They're hardly a Hall of Fame crew; they rarely even get recognized at Starbucks. But slap a sombrero on one of them, hand him a saxophone or a novelty-sized glove, and—Hey! I know that guy. They're the players—mostly journeymen (39 combined stops) and utilitymen (35 positions)—whose faces you remember from collectible cards, their backs stained with bubble-gum sugar. And they want you to know that they appreciate your love.
Manny Fernandez 1976 TOPPS
Eight seasons as a Dolphins defensive lineman; two-time Super Bowl champ. Now 68, he lives on 80 acres in Ellaville, Ga., where he loves to hunt—and, he says, "that's pretty much it."
"I have very little recollection of [that day] at all. They did one every summer; it was just another photo shoot to me. I think they told me what to do; I didn't come up with that pose. We were doing two-a-day practices in 100º heat, and I just wanted to get back in the AC.... I get cards every single day in the mail to be autographed. They send me all sorts of different cards, but this one's in there a lot. Sometimes they send cards that I'm not even on. I got one the other day of [Raiders receiver] Mervyn Fernandez. That was probably a little bit of a mishap."
July 6, 2015
Oscar Gamble 1976 TOPPS
Seventeen seasons as an outfielder with seven teams. Now 65, he lives in Montgomery, Ala., and bides his time fishing.
"After [that photo] the Yankees wouldn't issue me a uniform; they told me I had to get a haircut and meet with Mr. Steinbrenner. I was supposed to do a commercial for Afro Sheen, and I said I wanted to wear the Afro through spring training, do the commercial, then I'd cut it. Mr. Steinbrenner said, 'No, you're going to cut it right now.' He'd pay for everything, including the commercial fee. Elston Howard [one of the coaches] took me to get the haircut. I think it was about $87, even though the haircut back then was about $10—it took that long to cut it all."
Jay Johnstone 1984 FLEER
Twenty seasons as an outfielder with eight teams; two-time World Series champ. Now 68, he owns a charity sports-collectibles company in Burbank, Calif.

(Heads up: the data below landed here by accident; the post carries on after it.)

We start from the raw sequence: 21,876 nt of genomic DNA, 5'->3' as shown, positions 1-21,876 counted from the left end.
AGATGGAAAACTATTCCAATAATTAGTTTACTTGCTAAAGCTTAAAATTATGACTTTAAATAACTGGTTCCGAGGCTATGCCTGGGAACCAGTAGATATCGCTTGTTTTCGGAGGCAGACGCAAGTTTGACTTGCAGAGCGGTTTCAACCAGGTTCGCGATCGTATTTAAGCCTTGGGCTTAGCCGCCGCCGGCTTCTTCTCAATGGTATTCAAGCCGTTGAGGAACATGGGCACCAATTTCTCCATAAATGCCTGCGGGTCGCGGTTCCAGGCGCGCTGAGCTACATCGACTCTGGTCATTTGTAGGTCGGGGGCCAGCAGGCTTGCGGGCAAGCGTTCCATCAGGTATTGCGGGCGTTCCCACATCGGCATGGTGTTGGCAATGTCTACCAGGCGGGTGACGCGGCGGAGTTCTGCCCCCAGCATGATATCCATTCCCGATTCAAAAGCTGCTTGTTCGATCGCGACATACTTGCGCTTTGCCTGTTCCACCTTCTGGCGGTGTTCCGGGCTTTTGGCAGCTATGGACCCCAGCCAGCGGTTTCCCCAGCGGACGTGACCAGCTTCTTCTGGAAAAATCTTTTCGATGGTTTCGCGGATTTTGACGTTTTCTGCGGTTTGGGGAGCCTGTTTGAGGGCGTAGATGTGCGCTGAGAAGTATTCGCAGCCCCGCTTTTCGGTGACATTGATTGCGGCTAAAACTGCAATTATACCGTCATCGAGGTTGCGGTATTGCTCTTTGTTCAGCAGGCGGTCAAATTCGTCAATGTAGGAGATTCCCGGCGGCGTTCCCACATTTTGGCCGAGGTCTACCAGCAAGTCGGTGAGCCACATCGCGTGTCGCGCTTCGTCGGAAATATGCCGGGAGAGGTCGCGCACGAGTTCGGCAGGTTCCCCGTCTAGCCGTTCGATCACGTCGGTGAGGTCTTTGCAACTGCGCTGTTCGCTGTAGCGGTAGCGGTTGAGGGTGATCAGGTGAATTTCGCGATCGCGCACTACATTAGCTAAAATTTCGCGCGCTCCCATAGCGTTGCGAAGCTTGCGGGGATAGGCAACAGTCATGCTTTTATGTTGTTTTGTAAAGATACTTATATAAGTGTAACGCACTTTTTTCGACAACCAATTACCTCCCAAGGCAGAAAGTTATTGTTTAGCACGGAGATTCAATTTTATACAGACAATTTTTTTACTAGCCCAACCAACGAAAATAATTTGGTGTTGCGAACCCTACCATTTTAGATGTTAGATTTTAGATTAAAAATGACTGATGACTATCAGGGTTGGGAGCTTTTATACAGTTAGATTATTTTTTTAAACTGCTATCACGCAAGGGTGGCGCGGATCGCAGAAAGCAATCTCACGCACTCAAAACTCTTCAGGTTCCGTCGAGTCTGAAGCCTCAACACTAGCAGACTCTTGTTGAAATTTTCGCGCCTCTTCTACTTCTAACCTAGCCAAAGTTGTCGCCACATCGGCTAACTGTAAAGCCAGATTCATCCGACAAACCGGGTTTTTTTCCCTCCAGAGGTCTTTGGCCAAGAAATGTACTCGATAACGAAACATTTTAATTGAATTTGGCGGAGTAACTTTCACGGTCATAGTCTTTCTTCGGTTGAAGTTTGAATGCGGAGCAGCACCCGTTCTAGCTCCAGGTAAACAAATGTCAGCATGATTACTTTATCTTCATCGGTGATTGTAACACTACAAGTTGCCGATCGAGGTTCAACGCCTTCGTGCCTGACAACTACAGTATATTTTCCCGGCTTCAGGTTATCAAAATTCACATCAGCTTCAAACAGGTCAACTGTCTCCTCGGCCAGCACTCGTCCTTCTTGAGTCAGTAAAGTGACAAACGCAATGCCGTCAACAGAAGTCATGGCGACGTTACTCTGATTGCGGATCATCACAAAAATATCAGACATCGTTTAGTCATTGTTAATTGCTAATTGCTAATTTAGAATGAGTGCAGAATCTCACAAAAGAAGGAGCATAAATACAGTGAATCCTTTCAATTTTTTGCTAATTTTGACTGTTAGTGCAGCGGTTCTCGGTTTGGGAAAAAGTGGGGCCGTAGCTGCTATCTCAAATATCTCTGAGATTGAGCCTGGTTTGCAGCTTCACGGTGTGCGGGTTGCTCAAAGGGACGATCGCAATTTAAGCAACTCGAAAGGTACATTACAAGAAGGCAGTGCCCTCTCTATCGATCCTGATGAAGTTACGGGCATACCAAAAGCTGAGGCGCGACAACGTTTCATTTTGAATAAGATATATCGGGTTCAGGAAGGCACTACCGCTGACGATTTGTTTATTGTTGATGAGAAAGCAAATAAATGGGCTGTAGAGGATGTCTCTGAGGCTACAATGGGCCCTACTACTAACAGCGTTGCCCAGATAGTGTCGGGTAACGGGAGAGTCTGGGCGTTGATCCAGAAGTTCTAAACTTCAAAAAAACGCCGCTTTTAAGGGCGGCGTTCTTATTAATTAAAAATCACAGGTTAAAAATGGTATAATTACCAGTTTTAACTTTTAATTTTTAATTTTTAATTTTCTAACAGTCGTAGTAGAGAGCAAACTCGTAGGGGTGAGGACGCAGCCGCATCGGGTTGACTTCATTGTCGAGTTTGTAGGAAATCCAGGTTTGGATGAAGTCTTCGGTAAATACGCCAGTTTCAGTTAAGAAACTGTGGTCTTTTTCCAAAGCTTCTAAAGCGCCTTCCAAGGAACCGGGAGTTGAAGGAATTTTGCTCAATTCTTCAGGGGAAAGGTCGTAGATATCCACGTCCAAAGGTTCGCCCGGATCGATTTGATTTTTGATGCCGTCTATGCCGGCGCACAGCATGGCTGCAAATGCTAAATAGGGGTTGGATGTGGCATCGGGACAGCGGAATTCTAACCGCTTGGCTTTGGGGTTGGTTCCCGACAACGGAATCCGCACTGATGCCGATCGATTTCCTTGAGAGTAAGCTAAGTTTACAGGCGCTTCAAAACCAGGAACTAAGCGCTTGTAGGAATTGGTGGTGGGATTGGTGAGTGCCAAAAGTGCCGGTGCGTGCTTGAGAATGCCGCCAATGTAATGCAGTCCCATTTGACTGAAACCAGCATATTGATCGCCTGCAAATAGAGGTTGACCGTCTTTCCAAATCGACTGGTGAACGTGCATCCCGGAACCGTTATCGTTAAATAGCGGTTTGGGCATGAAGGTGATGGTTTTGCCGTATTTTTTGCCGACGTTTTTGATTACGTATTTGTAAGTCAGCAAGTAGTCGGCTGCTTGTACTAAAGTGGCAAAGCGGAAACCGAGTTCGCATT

"I was with the Cardinals in spring training, 1974. A couple of guys got hurt, so I got a chance to play, and I went on one of my rare hitting streaks. Lou Brock said, 'I really like the way you're playing—I'm going to get you one of my famous Brockabrella hats.' Ten years later [after the card], Brock called me and said 'Thanks!' because now everybody wanted a Brockabrella. I asked, 'Do I get a piece of the action?' And he said, 'Yeah, I'll send you a beer.' That's good enough for me; Lou was one of the class guys. Plus, Budweiser has been sending me a case of beer every year since."
Brian Harper 1993 UPPER DECK
Sixteen seasons as a catcher for seven teams; won '91 World Series with the Twins. Now 55, he's the hitting coach for the Cubs' Triple A affiliate, in Des Moines, and an avid runner who's completed three half marathons.
"When we were on the road we had a 5 o'clock stretch and 5:15 BP—but we'd get [on the field] at 4:30 and sit around. A guy came up to me and asked, 'Would you do a radio interview?' So he brings me this huge cellphone. There were always a couple of baseball photographers around; I saw one, and I'm thinking, Oh, great. When I saw [the card] I was like, Come on, really? Of all the pictures they could have taken—me hitting a line drive or catching the ball.... The kids I coach bring up that card pretty much every year, like I was actually carrying that cellphone around with me on the field. That was the original iPhone right there."